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Terms related to Rectal Bleeding

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Blood In Stool Hematochezia Stool, Bloody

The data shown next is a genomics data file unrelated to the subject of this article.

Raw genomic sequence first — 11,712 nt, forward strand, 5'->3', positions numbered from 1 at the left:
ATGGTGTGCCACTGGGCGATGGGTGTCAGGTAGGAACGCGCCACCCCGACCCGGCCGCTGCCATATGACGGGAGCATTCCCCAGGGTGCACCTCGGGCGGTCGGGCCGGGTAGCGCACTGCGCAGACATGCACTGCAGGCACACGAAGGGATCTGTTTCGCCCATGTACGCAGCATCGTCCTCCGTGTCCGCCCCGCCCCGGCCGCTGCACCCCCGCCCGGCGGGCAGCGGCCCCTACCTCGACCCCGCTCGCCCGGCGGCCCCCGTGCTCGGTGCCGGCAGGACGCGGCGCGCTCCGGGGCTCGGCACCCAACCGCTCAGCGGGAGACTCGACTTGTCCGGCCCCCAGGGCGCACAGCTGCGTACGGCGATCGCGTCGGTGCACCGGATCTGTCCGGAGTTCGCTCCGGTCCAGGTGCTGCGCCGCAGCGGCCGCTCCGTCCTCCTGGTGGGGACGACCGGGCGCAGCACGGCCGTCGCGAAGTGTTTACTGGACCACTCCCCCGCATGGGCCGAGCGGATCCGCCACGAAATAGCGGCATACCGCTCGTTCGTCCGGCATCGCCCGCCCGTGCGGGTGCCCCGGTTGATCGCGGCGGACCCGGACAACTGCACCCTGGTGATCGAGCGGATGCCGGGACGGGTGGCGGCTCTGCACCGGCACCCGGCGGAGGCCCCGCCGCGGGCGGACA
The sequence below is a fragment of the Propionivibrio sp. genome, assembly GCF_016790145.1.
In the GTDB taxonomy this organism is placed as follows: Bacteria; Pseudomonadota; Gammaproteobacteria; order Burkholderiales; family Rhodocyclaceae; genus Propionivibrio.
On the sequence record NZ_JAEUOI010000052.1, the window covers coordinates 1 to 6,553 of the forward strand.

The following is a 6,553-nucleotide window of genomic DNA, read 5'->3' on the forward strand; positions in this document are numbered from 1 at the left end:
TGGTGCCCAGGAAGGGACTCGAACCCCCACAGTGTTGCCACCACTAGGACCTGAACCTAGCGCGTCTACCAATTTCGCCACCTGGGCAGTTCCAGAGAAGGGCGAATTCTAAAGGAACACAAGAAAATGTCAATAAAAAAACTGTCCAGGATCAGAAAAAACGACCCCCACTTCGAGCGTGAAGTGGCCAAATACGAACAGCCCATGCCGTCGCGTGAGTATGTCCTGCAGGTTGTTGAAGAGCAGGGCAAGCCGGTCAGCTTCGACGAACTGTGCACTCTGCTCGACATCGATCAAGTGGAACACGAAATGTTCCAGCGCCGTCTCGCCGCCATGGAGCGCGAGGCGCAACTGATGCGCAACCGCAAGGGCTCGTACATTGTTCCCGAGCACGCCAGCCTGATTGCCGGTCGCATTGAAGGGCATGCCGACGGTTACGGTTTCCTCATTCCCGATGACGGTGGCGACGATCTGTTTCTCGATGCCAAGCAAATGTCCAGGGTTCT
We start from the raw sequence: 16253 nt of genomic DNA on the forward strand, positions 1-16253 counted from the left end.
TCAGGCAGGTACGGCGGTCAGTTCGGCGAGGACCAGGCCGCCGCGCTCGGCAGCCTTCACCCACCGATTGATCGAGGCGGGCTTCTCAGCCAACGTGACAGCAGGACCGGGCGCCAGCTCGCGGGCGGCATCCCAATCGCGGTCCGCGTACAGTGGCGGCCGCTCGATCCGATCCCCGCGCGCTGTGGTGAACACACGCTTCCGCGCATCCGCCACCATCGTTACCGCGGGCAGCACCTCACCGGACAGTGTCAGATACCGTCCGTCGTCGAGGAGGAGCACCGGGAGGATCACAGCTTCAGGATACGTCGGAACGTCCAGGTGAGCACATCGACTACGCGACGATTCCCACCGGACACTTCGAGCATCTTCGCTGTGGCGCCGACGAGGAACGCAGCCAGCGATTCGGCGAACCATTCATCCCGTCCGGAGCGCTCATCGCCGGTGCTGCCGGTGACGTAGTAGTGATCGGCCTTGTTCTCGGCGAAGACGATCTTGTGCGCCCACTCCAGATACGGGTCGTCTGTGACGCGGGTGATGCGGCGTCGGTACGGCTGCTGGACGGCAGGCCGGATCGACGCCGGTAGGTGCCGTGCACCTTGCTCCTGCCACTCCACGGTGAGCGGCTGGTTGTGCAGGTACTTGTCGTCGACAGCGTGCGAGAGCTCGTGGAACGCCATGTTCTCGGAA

Blood in the stool can be bright red, maroon in color, black and tarry, or occult (not visible to the naked eye). Causes of blood in stool range from harmless, annoying conditions of the gastrointestinal tract such as hemorrhoids to serious conditions such as cancer. Blood in the stool should be evaluated by a healthcare professional. Rectal bleeding (known medically as hematochezia) refers to passage of bright red blood from the anus, often mixed with stool and/or blood clots. Most rectal bleeding comes from the colon, rectum, or anus. The color of the blood during rectal bleeding often depends on the location of the bleeding in the gastrointestinal tract. Generally, the closer the bleeding site is to the anus, the blood will be a brighter red. Thus, bleeding from the anus, rectum, and the sigmoid colon tend to be bright red, whereas bleeding from the transverse colon and the right colon (transverse and right colon are several feet away from the anus) tend to be dark red or maroon colored. In some patients bleeding can be black and "tarry" (sticky) and foul smelling. The black, smelly and tarry stool is called melena. Melena occurs when the blood is in the colon long enough for the bacteria in the colon to break it down into chemicals (hematin) that are black. Therefore, melena usually signifies bleeding is from the upper gastrointestinal tract (for example: bleeding from ulcers in the stomach or the duodenum or from the small intestine) because the blood usually is in the gastrointestinal tract for a longer period of time before it exits the body. Sometimes melena may occur with bleeding from the right colon. On the other hand, blood from the sigmoid colon and the rectum usually does not stay in the colon long enough for the bacteria to turn it black. Rarely, massive bleeding from the right colon, from the small intestine, or from ulcers of the stomach or duodenal can cause rapid transit of the blood through the gastrointestinal tract and result in bright red rectal bleeding. In these situations, the blood is moving through the colon so rapidly that there is not enough time for the bacteria to turn the blood black. Sometimes, bleeding from the gastrointestinal tract can be too slow to cause either rectal bleeding or melena. In these patients bleeding is occult (not visible to the naked eyes). The blood is found only by testing the stool for blood (fecal occult blood testing) in the laboratory. Occult bleeding has many of the same causes as rectal bleeding and may result in the same symptoms as rectal bleeding. It is often associated with anemia that is due to loss of iron along with the blood (iron deficiency anemia). For more information, please see the colon cancer screeningand fecal occult blood test articles.